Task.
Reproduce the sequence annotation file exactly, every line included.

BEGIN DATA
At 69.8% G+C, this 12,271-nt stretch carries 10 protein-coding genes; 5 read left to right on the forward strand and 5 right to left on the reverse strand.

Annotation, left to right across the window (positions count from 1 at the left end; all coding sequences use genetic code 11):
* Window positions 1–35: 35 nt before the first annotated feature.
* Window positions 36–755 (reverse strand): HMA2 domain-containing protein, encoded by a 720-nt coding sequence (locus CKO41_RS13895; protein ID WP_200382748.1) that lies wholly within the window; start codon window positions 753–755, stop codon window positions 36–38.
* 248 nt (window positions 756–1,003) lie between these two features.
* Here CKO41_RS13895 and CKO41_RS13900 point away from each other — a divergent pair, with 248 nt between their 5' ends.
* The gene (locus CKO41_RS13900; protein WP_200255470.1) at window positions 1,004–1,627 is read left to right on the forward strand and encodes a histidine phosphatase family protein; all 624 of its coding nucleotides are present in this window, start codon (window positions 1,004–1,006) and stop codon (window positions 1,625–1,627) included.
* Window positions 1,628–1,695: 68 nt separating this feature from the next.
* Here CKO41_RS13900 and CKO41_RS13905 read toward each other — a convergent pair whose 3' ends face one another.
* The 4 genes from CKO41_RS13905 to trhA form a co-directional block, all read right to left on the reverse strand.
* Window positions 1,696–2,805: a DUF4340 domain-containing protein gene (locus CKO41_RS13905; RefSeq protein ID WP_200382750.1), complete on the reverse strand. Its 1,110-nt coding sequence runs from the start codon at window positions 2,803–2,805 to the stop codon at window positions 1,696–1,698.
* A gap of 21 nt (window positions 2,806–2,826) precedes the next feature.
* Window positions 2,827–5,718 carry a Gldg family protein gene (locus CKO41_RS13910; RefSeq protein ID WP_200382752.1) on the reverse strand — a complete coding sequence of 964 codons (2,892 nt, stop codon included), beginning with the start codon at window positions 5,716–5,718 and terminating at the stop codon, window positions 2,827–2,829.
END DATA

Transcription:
At 69.8% G+C, this 12,271-nt stretch carries 10 protein-coding genes; 5 read left to right on the forward strand and 5 right to left on the reverse strand.

Annotation, left to right across the window (positions count from 1 at the left end; all coding sequences use genetic code 11):
* Window positions 1–35: 35 nt before the first annotated feature.
* Window positions 36–755 (reverse strand): HMA2 domain-containing protein, encoded by a 720-nt coding sequence (locus CKO41_RS13895; protein ID WP_200382748.1) that lies wholly within the window; start codon window positions 753–755, stop codon window positions 36–38.
* 248 nt (window positions 756–1,003) lie between these two features.
* Here CKO41_RS13895 and CKO41_RS13900 point away from each other — a divergent pair, with 248 nt between their 5' ends.
* The gene (locus CKO41_RS13900; protein WP_200255470.1) at window positions 1,004–1,627 is read left to right on the forward strand and encodes a histidine phosphatase family protein; all 624 of its coding nucleotides are present in this window, start codon (window positions 1,004–1,006) and stop codon (window positions 1,625–1,627) included.
* Window positions 1,628–1,695: 68 nt separating this feature from the next.
* Here CKO41_RS13900 and CKO41_RS13905 read toward each other — a convergent pair whose 3' ends face one another.
* The 4 genes from CKO41_RS13905 to trhA form a co-directional block, all read right to left on the reverse strand.
* Window positions 1,696–2,805: a DUF4340 domain-containing protein gene (locus CKO41_RS13905; RefSeq protein ID WP_200382750.1), complete on the reverse strand. Its 1,110-nt coding sequence runs from the start codon at window positions 2,803–2,805 to the stop codon at window positions 1,696–1,698.
* A gap of 21 nt (window positions 2,806–2,826) precedes the next feature.
* Window positions 2,827–5,718 carry a Gldg family protein gene (locus CKO41_RS13910; RefSeq protein ID WP_200382752.1) on the reverse strand — a complete coding sequence of 964 codons (2,892 nt, stop codon included), beginning with the start codon at window positions 5,716–5,718 and terminating at the stop codon, window positions 2,827–2,829.